I had the privilege of being on assignment during the Wal-Mart FLW Series BP Eastern Division event on Clarks Hill Reservoir in Georgia last month when cranking legend, David Fritts won the tournament on a series of Rapala DT crankbaits. To say he won was about as much of an understatement as you can make. He literally decimated the field by more than 10 pounds. Not many people can do what Fritts can with a crankbait. And I spent several hours photographing and watching him work his crankbaits in an area.
From the surface, it doesn't appear as Fritts is doing much different than you or I would do with a crankbait. Even his casts didn't seem that far to me. But the proof is in the pudding, and there is definitely a method to his madness. He looked so relaxed out there -- the first thing I noticed. He casts effortlessly, he sits leaned forward slightly in the chair on the front deck of his Ranger bass boat and his casts jettison his crankbait from the tip of a slow-reacting glass rod like a medieval catapult.
He matches a BPS David Fritts Signature Series reel on an American Rodsmith David Fritts Signature Series Crankin' rod. The fact that he uses a David Fritts reel with a David Fritts rod overstates his unassuming demeanor on the water but understates his beaming confidence off the water when talking about crankbait fishing. They guy knows his stuff. The only reason he has rods and reels named for him is because he knew the exact action of a perfect rod for casting distance and sensitivity requirements as well as the fact that a dual-pawl anti-reverse allowed for more feel of his crankbaits in the water. They didn't have exactly what he needed on the market at the time, so he got some good folks to make them for him.
But again it’s the man as much as the equipment that wins tournaments of this magnitude. I'm pretty sure David could have caught bass on a kid's Snoopy pole; it would have just been harder.
We have some great information about how he found the fish, fished for them during the tournament, and won the event in an upcoming issue of FLW Outdoors Magazine. We got the nitty gritty details about bumping the stumps and standing timber and when not to bump. So we'll save the juicy details for then.
But watching Fritts for a couple days yanking on 4- and 5-pound bass got me itching to go crankbait fishing on Kentucky Lake. Mistake number one: you don't tell the bass what they'll bite, they tell you. But sometimes I get stubborn after I see an angler who I've admired for many years just whack the fish on certain lure. Let's face it. That's why we watch fishing shows and read magazines, to figure out maybe a better way or a new toy that catches bass. We're all about the toys, aren't we?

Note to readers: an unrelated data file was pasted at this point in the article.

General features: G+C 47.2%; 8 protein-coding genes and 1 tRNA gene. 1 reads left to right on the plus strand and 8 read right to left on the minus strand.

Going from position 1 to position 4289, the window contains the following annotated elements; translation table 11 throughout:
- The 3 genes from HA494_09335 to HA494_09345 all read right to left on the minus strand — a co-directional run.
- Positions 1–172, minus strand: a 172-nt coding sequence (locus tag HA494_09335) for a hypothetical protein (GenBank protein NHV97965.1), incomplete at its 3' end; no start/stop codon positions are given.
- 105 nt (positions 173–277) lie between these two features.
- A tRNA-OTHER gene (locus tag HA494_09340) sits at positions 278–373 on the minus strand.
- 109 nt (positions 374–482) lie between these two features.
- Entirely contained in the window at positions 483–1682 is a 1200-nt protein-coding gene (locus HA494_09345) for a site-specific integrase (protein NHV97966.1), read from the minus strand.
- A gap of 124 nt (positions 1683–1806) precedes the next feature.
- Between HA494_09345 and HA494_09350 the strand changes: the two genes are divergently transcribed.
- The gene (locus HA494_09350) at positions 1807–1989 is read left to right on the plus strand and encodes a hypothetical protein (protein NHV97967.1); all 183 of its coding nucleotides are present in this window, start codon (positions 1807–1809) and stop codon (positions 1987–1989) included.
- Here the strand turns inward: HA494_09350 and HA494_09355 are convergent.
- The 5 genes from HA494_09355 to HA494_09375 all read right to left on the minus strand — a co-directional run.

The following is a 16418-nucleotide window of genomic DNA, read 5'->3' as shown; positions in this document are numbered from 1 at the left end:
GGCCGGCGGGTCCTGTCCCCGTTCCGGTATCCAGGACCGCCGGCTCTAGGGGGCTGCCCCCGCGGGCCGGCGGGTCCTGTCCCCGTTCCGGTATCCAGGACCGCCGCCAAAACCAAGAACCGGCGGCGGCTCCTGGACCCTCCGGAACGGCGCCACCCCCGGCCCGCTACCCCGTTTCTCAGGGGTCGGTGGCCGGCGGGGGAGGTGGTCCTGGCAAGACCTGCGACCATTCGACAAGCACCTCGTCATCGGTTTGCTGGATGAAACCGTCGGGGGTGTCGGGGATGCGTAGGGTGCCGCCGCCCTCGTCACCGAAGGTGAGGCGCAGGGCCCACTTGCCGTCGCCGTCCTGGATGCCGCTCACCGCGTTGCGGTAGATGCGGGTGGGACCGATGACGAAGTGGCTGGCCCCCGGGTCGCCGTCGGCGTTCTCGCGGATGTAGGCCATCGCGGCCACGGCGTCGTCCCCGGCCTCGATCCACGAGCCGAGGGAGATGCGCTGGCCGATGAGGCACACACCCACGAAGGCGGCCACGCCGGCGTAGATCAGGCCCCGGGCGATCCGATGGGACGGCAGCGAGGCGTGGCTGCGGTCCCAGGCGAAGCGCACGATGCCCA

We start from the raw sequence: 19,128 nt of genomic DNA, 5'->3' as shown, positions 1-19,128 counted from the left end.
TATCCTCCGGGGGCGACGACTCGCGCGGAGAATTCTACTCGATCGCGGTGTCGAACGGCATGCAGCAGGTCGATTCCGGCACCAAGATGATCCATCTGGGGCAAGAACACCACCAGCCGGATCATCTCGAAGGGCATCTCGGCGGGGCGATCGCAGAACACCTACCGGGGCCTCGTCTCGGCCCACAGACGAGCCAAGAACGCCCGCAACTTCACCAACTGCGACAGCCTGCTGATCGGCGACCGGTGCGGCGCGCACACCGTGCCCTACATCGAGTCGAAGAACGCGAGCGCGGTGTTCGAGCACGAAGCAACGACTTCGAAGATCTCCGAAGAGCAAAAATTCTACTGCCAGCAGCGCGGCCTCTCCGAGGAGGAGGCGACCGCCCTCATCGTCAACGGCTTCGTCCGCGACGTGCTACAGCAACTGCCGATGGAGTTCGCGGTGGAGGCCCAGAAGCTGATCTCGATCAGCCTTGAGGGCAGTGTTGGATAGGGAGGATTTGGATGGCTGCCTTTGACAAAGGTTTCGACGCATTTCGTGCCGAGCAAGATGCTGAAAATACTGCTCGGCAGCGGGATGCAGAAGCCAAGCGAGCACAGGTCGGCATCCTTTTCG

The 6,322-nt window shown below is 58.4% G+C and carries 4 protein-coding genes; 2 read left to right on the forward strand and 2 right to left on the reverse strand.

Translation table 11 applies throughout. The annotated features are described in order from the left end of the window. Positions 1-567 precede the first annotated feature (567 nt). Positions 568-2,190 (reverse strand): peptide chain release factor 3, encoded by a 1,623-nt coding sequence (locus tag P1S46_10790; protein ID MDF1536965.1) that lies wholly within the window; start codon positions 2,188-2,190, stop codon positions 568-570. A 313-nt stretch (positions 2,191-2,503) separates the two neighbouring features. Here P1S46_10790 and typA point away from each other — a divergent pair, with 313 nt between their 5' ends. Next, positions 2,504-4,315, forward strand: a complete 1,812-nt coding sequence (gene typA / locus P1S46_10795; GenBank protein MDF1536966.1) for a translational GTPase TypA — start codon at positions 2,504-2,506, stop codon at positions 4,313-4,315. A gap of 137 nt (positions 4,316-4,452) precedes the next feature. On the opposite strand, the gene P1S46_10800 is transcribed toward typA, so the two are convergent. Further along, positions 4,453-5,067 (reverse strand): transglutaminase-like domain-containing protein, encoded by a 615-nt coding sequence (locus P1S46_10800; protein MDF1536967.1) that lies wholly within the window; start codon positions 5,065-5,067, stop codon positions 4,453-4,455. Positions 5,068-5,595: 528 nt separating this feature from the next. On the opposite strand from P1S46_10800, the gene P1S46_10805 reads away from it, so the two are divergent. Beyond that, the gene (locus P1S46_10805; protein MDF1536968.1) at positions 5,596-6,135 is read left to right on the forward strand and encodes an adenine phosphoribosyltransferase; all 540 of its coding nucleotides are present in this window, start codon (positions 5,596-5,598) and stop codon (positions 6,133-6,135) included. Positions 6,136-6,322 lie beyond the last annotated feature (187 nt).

Well after about 8 hours and 2,000 casts with a DT16, DD22, DT 20, Fat Free Shad, and a Hot Lips Express, I had nothing to show for it but two small dinky bass. Now I had heard the fishing was tough, that the weather had messed up the water temperatures and every local club having its year-end championships was putting a lot of pressure on the obvious places, but still I should have caught them better than two short fish. Then it dawned on me --- I'm not David Fritts. While I love to catch them on a crankbait, it's naive for me to think I will go catch them as well as he does everywhere he goes if the conditions aren't right on my own lake.
I guess we live and learn. Maybe next week, I'll pretend I'm Mark Rose and go catch them on a big spoon. Or I'll go pretend I'm George Cochran and fish ultra shallow way up the river. Maybe I'm better off just picking up my homemade jig and fishing slower and not pretending to be a pro. I seem to always do better fishing when I have no pre-conceived notions about how I should catch them or where I should catch them. Just put the trolling motor down and go to work.
Bass Between the Storms
2 weeks ago